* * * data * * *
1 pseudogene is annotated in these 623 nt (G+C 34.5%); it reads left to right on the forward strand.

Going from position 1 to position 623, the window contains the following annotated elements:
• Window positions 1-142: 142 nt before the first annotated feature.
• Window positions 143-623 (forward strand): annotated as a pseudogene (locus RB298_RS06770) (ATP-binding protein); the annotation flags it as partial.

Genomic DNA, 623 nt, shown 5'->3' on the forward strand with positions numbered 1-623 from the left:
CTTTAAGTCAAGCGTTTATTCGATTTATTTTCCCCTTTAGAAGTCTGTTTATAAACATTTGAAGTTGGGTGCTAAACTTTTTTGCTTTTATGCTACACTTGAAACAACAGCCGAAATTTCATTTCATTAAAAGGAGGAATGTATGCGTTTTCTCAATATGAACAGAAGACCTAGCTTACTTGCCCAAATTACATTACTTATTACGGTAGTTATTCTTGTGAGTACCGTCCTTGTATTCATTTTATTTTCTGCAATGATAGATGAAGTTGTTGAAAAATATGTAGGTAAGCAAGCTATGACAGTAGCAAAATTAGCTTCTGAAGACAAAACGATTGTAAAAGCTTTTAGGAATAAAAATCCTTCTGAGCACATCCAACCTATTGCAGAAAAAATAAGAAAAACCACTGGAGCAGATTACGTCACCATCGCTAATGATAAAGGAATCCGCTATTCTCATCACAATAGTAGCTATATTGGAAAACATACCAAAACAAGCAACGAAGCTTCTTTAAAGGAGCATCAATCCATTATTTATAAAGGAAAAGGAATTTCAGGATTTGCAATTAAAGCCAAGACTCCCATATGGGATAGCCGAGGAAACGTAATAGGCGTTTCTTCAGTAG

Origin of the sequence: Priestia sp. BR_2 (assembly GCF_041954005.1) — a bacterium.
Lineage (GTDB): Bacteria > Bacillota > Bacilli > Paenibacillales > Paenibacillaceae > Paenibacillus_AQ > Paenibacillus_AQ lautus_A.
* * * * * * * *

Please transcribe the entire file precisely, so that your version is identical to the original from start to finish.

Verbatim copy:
1 pseudogene is annotated in these 623 nt (G+C 34.5%); it reads left to right on the forward strand.

Going from position 1 to position 623, the window contains the following annotated elements:
• Window positions 1-142: 142 nt before the first annotated feature.
• Window positions 143-623 (forward strand): annotated as a pseudogene (locus RB298_RS06770) (ATP-binding protein); the annotation flags it as partial.

Genomic DNA, 623 nt, shown 5'->3' on the forward strand with positions numbered 1-623 from the left:
CTTTAAGTCAAGCGTTTATTCGATTTATTTTCCCCTTTAGAAGTCTGTTTATAAACATTTGAAGTTGGGTGCTAAACTTTTTTGCTTTTATGCTACACTTGAAACAACAGCCGAAATTTCATTTCATTAAAAGGAGGAATGTATGCGTTTTCTCAATATGAACAGAAGACCTAGCTTACTTGCCCAAATTACATTACTTATTACGGTAGTTATTCTTGTGAGTACCGTCCTTGTATTCATTTTATTTTCTGCAATGATAGATGAAGTTGTTGAAAAATATGTAGGTAAGCAAGCTATGACAGTAGCAAAATTAGCTTCTGAAGACAAAACGATTGTAAAAGCTTTTAGGAATAAAAATCCTTCTGAGCACATCCAACCTATTGCAGAAAAAATAAGAAAAACCACTGGAGCAGATTACGTCACCATCGCTAATGATAAAGGAATCCGCTATTCTCATCACAATAGTAGCTATATTGGAAAACATACCAAAACAAGCAACGAAGCTTCTTTAAAGGAGCATCAATCCATTATTTATAAAGGAAAAGGAATTTCAGGATTTGCAATTAAAGCCAAGACTCCCATATGGGATAGCCGAGGAAACGTAATAGGCGTTTCTTCAGTAG

Origin of the sequence: Priestia sp. BR_2 (assembly GCF_041954005.1) — a bacterium.
Lineage (GTDB): Bacteria > Bacillota > Bacilli > Paenibacillales > Paenibacillaceae > Paenibacillus_AQ > Paenibacillus_AQ lautus_A.